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All IPCC definitions taken from Climate Change 2007: The Physical Science Basis. Working Group I Contribution to the Fourth Assessment Report of the Intergovernmental Panel on Climate Change, Annex I, Glossary, pp. 941-954. Cambridge University Press.

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2020 SkS Weekly Climate Change & Global Warming Digest #39

Posted on 27 September 2020 by John Hartz

Story of the Week... Toon of the Week... Coming Soon on SkS... Climate Feedback Claim Review... SkS Week in Review... Poster of the Week...

Story of the Week...

The Warming Climates of the Arctic and the Tropics Squeeze the Mid-latitudes, Where Most People Live

Melting Arctic ice sends extreme winter storms from the north, while the expanding tropics press the mid-latitudes from the south.

Flooding in Anduze, France, Sep 19, 2020

A man wipes water away following floods in Anduze, France on Sept. 19, 2020. Recent research shows that significant climate shifts in the Arctic and tropics are both contributing to increasing climate extremes like flooding and droughts in the mid-latitudes, where most people live and where most of the planet's food-producing areas are located. Credit: Nicolas Tucat/AFP via Getty Images.

For humans, the mid-latitudes are Earth's climate sweet spots, where much of civilization, including cities and key food production areas, have developed. But those zones are increasingly being pummeled by climate change from both the north and south.

The Arctic is lashing out with the icy whip of an increasingly twisted and unpredictable winter storm track that drives flooding in Great Britain and cold snaps in Canada, while areas like the Southwest United States and around the Mediterranean Sea are drying out as the planet's hot tropical belts expand relentlessly poleward.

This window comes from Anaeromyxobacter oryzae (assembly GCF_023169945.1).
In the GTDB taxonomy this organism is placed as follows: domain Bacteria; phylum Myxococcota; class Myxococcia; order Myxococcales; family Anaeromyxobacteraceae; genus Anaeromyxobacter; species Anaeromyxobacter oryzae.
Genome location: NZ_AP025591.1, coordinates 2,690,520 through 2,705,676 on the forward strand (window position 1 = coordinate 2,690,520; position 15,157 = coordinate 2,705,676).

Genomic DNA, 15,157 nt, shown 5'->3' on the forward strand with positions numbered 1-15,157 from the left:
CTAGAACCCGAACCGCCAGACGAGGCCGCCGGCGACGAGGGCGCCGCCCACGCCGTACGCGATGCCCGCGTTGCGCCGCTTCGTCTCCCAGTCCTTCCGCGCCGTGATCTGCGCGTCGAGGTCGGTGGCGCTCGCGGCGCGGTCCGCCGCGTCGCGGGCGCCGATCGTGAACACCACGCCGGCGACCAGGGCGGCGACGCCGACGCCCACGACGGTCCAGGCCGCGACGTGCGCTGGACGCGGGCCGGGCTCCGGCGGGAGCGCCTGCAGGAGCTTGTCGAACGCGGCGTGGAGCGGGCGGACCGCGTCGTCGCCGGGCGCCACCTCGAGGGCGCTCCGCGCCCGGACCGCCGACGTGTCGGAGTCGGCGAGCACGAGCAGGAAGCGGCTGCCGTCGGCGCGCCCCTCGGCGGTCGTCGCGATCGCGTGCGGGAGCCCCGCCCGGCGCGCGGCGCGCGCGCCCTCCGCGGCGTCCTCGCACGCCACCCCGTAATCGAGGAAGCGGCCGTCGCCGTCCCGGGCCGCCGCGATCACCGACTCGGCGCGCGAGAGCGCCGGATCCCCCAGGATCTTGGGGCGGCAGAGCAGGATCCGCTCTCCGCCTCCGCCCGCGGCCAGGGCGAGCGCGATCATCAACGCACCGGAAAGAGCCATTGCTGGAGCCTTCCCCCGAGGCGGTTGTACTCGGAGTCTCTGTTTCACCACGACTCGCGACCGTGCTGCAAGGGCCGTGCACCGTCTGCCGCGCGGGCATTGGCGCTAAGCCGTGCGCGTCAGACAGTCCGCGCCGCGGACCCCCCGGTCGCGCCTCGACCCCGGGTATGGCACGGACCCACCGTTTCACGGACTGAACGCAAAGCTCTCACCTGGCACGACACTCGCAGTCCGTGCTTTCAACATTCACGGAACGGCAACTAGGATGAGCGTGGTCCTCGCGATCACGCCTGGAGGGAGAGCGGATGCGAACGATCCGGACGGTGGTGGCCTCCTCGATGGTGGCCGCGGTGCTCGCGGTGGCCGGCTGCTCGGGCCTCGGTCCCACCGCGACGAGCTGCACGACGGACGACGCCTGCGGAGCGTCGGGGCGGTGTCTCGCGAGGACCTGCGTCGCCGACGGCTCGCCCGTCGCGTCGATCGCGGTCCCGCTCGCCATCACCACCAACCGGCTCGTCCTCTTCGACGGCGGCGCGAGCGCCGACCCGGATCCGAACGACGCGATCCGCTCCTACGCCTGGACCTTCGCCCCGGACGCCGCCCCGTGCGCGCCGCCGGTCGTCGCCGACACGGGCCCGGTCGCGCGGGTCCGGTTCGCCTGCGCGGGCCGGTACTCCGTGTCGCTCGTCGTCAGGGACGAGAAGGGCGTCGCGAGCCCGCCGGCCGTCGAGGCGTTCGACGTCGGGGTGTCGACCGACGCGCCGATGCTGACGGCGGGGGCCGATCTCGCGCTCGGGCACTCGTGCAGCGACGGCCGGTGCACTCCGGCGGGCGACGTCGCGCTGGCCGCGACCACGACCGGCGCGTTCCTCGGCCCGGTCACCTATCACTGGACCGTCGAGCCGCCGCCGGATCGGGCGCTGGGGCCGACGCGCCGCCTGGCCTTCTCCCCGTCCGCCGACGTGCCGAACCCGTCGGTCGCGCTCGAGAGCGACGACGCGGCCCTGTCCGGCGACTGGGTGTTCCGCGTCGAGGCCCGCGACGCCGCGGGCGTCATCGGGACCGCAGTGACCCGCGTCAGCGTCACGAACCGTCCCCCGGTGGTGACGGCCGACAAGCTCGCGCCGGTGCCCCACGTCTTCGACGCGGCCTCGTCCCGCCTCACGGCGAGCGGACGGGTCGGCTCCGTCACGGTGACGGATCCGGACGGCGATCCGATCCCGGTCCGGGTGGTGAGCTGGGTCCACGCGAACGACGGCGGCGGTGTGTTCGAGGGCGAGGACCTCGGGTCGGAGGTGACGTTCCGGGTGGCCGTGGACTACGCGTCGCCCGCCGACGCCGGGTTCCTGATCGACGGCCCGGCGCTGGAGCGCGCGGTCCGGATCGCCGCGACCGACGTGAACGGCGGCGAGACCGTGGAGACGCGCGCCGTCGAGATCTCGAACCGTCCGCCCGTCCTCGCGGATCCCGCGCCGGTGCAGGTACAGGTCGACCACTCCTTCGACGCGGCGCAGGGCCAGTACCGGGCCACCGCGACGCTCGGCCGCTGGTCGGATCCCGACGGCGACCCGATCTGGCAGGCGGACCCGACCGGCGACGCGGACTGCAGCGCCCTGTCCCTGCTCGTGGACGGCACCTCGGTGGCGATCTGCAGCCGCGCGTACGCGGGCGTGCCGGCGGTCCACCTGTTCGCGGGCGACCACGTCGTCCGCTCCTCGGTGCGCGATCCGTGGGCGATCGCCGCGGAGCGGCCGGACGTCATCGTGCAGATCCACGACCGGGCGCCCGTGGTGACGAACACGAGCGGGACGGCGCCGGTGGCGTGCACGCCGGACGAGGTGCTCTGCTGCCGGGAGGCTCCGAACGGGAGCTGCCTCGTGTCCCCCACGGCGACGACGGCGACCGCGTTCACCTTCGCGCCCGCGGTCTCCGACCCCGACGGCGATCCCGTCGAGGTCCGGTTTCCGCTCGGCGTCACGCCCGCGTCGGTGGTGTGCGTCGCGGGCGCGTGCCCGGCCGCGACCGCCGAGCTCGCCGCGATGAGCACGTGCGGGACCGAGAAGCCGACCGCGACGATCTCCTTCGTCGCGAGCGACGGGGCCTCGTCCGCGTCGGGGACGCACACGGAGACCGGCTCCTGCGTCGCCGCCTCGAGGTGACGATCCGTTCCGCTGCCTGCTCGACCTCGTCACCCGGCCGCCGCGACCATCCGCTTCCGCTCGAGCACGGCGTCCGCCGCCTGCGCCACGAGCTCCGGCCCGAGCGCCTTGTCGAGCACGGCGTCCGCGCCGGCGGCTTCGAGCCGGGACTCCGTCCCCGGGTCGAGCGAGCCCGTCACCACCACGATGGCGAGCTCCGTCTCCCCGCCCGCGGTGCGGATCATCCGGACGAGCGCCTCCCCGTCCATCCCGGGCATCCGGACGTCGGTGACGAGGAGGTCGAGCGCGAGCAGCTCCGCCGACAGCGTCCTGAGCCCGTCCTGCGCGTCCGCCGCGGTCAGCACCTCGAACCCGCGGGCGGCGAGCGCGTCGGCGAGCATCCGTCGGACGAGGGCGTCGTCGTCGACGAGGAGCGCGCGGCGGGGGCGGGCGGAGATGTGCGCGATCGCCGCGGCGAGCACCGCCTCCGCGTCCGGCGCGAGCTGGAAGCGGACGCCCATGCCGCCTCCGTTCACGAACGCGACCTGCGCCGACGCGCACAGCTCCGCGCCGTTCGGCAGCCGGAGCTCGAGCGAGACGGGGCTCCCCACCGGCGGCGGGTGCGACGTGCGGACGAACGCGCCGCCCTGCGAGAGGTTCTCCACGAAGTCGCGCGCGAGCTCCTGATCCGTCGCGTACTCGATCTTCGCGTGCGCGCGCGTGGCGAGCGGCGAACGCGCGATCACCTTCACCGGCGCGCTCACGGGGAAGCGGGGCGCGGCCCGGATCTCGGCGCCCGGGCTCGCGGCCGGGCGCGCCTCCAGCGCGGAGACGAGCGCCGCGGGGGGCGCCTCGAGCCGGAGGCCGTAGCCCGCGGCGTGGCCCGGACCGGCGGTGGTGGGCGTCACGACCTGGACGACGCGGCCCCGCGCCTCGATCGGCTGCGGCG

Recent research explains how global warming is intensifying those extremes and shows how the planet's climate system is like an accordion—no matter which corner you tug or push, all the bellows in between are affected.

Click here to access the entire article originally published on the InsideClimate News website.

The Warming Climates of the Arctic and the Tropics Squeeze the Mid-latitudes, Where Most People Live by Bob Berwyn, InsideClimate News, Sep 23, 2020


Toon of the Week...

 2020 Toon 39

Hat tip to the Stop Climate Science Denial Facebook page.


Coming Soon on SkS...

  • How Climate Change is Worsening California Wildfires (Dana)
  • With Teddy and Beta no longer threats, Atlantic hurricane season takes a break (Bob Henson)
  • SkS New Research for Week #39 (Doug Bostrom)
  • UK's Radical Citizens Climate Assembly (Climate Adam)
  • Event information: 24 Hours of Reality - Countdown to the Future (Baerbel)
  • 2020 SkS Weekly Climate Change & Global Warming News Roundup #40 (John Hartz)
  • 2020 SkS Weekly Climate Change & Global Warming Digest #40 (John Hartz)

Climate Feedback Claim Review...

Climate change, forest management and several other causes contribute to wildfire severity and total area burned in the western United States

CLAIM: “Forest fires are caused by poor management. Not by climate change.”

VERDICT: Misleading

SOURCE: , 9 Sept 2020

KEY TAKE AWAY: In addition to land management practices, the severity of wildfires in the western US is influenced by extreme heat, drought, and the amount of dry vegetative fuel, which are all linked to human-caused climate change. Climate change is not the only factor that affects fire behavior, but it is an important one. Since 1984, the forest fire area in the western US likely doubled due to climate change.

Climate change, forest management and several other causes contribute to wildfire severity and total area burned in the western United States, Edited by Nikki Forrester, Climate Feedback, Sep 19, 2020


SkS Week in Review... 


Poster of the Week...

 2020 Poster 39

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